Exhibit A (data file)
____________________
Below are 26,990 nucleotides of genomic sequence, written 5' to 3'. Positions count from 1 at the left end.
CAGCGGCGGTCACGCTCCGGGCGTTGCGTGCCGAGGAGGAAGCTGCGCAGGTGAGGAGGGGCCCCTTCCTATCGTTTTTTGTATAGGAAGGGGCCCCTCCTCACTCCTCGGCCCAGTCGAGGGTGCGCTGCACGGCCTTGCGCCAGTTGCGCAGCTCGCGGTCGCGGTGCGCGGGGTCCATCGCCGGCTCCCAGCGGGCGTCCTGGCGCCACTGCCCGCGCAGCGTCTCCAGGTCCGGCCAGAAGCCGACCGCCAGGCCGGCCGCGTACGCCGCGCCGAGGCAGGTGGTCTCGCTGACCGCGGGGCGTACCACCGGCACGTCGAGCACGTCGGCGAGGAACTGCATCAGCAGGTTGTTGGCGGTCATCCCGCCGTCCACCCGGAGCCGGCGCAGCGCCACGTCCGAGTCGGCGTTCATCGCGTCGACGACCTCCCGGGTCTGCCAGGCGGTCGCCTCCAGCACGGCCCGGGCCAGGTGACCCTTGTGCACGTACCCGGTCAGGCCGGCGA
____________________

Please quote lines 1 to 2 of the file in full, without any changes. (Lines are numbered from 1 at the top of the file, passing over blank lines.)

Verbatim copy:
Below are 26,990 nucleotides of genomic sequence, written 5' to 3'. Positions count from 1 at the left end.
CAGCGGCGGTCACGCTCCGGGCGTTGCGTGCCGAGGAGGAAGCTGCGCAGGTGAGGAGGGGCCCCTTCCTATCGTTTTTTGTATAGGAAGGGGCCCCTCCTCACTCCTCGGCCCAGTCGAGGGTGCGCTGCACGGCCTTGCGCCAGTTGCGCAGCTCGCGGTCGCGGTGCGCGGGGTCCATCGCCGGCTCCCAGCGGGCGTCCTGGCGCCACTGCCCGCGCAGCGTCTCCAGGTCCGGCCAGAAGCCGACCGCCAGGCCGGCCGCGTACGCCGCGCCGAGGCAGGTGGTCTCGCTGACCGCGGGGCGTACCACCGGCACGTCGAGCACGTCGGCGAGGAACTGCATCAGCAGGTTGTTGGCGGTCATCCCGCCGTCCACCCGGAGCCGGCGCAGCGCCACGTCCGAGTCGGCGTTCATCGCGTCGACGACCTCCCGGGTCTGCCAGGCGGTCGCCTCCAGCACGGCCCGGGCCAGGTGACCCTTGTGCACGTACCCGGTCAGGCCGGCGA